In the 166 acre Regent’s Park are the most beautiful rose bushes in the city. Over 30,000 rose bushes and 400 different species can be admired here. There are various sports facilities in the park and even the private Regent’s University is located in the countryside. A great activity for a holiday in London with children is a visit to the famous London Zoo. Over 700 different species live in the northern part of Regent’s Park. The giant Galapagos turtles or the coral reef in the zoo are some of my favorite attractions.
At the northern end of Regent’s Park, Park borders Primrose Hill. It is located on a hill and offers an incredible view of London. From there, the big sights of London like The Shard or the London Eye appear tiny.
- Opening times: The opening times of the park vary greatly. In winter the park is open between 5 a.m. and 4 p.m. / 5 p.m. In summer between 5 a.m. and 8:30 p.m.
- Directions Tube: Regent's Park (Bakerloo line), Great Portland Street (Hammersmith & City, Circle & Metropolitan lines), Baker Street (Hammersmith & City, Circle, Jubilee, Metropolitan & Bakerloo lines), St John's Wood (Jubilee line), Camden Town (Northern line)
- Regent’s Park & Primrose Hill map.
The St. James’s Park in London is certainly the park that all London visitors cross at least once during their stay. It is located directly at Buckingham Palace and is one of the oldest royal parks in the country. From the bridge in the middle of the park you have the best view of Buckingham Palace, on the other side you can see the London Eye ferris wheel.
The park is home to many species of birds, including ducks, geese, and even pelicans. For over 400 years there have been different types of pelicans in St. James’s Park in London.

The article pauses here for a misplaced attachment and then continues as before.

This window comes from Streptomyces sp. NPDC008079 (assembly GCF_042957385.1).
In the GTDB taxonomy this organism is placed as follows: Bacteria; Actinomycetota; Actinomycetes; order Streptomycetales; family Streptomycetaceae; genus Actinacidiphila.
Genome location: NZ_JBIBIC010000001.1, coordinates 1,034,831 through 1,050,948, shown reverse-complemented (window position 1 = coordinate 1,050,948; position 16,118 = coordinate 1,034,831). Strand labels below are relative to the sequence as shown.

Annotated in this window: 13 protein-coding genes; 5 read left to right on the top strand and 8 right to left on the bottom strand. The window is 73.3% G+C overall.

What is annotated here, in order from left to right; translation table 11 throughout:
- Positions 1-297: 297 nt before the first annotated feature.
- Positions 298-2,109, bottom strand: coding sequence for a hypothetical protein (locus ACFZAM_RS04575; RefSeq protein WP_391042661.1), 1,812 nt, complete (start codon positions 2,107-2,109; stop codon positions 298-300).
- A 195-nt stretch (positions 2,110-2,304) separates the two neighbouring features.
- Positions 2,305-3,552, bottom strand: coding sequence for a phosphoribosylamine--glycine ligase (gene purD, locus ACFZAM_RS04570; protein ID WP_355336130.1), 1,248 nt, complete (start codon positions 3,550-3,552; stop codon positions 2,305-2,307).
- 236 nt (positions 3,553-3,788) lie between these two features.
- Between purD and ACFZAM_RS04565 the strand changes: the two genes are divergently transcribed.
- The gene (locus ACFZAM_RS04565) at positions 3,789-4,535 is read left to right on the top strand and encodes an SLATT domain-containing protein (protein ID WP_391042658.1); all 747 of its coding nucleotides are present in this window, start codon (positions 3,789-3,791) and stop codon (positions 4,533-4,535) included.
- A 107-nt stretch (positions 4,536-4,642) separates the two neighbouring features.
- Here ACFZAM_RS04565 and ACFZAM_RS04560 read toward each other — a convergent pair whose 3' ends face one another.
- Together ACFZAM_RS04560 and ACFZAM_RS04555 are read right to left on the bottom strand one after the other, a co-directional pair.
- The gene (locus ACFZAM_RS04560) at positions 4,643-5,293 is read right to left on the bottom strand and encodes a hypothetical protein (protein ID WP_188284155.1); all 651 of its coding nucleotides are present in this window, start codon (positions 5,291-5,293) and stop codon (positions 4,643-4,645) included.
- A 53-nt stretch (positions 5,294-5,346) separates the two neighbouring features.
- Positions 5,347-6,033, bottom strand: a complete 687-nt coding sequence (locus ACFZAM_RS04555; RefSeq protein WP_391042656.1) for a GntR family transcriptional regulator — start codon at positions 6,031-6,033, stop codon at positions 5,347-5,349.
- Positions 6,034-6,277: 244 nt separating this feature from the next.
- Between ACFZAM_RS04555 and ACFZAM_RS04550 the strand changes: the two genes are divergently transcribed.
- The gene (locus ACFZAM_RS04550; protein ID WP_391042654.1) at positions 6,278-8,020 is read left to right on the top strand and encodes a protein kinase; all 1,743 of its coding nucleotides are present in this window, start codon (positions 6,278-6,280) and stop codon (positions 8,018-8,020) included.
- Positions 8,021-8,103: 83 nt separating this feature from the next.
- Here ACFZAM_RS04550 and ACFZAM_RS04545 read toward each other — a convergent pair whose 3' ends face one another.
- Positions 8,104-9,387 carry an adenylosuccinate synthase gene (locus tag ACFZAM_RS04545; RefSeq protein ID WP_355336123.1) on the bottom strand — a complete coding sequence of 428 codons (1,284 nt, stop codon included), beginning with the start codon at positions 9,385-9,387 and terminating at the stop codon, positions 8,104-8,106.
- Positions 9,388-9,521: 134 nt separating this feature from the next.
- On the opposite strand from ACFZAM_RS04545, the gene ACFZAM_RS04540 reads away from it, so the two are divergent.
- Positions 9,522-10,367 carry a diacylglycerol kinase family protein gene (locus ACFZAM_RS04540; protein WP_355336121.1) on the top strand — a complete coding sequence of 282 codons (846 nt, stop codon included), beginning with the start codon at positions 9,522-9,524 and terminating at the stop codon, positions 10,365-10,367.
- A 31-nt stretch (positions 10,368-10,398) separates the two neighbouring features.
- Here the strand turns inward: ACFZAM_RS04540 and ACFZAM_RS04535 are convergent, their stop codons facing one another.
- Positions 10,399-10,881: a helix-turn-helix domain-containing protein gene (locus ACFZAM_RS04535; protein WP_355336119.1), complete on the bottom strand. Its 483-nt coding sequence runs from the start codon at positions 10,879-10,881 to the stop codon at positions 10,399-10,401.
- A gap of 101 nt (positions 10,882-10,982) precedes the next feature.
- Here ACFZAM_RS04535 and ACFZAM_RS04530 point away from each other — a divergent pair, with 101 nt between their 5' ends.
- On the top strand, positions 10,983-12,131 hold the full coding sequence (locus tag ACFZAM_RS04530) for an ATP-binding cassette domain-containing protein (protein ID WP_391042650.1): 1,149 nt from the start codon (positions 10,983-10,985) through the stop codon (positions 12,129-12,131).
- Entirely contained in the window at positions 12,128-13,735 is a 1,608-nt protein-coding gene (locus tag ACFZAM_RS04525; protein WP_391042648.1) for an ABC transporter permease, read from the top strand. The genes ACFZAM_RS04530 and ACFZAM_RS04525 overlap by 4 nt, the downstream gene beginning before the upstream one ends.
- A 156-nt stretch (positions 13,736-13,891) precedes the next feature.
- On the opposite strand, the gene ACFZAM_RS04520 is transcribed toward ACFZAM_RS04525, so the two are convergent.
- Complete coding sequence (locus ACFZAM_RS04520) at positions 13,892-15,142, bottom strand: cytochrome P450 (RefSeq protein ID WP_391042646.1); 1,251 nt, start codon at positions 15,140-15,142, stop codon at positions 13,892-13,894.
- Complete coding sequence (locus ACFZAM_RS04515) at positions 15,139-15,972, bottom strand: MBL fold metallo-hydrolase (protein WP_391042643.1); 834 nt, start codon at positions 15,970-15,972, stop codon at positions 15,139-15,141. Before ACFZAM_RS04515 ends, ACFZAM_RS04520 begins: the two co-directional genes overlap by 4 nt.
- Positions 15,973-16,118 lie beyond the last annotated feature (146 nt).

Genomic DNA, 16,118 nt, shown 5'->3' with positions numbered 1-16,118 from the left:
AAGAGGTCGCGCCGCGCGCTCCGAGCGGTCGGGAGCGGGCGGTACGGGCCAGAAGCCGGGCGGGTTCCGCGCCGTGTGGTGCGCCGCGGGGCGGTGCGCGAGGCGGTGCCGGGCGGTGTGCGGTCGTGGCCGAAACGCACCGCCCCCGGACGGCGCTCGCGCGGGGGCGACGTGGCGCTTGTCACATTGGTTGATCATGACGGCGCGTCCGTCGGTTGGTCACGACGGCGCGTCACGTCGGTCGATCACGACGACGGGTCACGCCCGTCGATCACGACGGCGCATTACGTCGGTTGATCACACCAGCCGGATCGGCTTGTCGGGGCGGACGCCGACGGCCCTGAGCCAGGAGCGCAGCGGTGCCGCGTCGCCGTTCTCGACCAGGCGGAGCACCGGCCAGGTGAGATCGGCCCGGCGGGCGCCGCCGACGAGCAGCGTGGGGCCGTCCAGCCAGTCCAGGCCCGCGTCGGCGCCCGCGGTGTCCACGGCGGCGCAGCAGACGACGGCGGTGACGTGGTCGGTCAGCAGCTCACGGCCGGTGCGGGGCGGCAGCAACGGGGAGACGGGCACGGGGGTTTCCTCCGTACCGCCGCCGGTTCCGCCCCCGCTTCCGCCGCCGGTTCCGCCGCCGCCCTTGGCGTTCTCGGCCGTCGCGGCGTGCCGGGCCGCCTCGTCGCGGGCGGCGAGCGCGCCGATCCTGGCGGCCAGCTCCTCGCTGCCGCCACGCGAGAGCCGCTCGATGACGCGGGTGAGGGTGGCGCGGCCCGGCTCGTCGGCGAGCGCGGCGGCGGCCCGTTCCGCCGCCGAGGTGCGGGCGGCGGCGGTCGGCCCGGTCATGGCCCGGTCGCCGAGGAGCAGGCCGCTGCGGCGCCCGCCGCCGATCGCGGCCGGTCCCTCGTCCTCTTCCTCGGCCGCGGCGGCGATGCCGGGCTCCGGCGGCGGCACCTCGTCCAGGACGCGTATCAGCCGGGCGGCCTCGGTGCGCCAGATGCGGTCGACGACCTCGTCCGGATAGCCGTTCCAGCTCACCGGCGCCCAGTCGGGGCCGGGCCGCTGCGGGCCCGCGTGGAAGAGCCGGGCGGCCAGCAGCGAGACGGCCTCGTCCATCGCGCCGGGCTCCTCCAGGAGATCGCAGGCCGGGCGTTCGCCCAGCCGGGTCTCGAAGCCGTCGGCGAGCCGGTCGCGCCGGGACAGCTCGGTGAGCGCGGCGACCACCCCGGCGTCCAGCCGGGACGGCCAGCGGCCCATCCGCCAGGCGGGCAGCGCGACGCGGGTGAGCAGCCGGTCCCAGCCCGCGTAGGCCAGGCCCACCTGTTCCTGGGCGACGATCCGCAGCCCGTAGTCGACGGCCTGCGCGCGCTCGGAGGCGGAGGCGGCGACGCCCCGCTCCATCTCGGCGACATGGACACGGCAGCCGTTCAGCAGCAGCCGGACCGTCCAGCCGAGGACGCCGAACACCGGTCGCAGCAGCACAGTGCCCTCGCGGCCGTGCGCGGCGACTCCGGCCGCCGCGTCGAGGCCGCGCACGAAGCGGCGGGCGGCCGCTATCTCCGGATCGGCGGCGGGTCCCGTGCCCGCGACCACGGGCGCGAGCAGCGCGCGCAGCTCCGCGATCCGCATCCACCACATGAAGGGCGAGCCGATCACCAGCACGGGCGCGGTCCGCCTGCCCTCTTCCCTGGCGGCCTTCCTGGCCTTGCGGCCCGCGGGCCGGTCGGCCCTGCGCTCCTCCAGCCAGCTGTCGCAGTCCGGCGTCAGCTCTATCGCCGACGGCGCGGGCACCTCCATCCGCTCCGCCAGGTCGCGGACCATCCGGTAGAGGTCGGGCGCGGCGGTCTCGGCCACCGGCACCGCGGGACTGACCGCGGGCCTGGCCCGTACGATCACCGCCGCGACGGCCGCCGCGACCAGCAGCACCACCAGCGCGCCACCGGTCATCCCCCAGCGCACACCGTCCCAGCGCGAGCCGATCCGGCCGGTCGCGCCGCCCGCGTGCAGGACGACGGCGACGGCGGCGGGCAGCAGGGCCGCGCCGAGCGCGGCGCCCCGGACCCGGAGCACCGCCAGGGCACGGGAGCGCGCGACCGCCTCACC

The famous street The Mall runs right through St James’s Park. The soldiers' troops pass here to change the guard. The Trooping the Color Parade also runs through London's St. James’s Park.
- Hours of Operation: St. James’s Park is open daily from 5 a.m. to midnight. In preparation for special events such as the Queen's Birthday Parade, parts of the park and streets that run through it may be closed at short notice.
- Directions Tube: St. James's Park (District and Circle Line), Charing Cross Station (Northern, Bakerloo and British Rail lines), Westminster (Jubilee, District and Circle Lines), Green Park (Piccadilly, Victoria and Jubilee Lines), Victoria ( Victoria, Circle and District, British Rail lines)
- St. James’s Park Plan.
The Kensington Garden borders Hyde Park to the east. Strictly speaking, it is not a park in its own right, but an extension of Hyde Park. In it there are some sights and interesting monuments. For example, you can visit Kensington Palace, the home of William and Kate, or the Serpentine Gallery. The Albert Memorial and the Victoria Statue are also located in Kensington Garden.
- Opening times: The opening times of Kensington Garden in London are not exactly defined. The garden opens daily at 6 a.m. and closes at dusk.
- Directions Tube: Lancaster Gate & Queensway (Central Line), Bayswater (District Line), High Street Kensington (Circle and District Lines)
- Kensington Garden plan.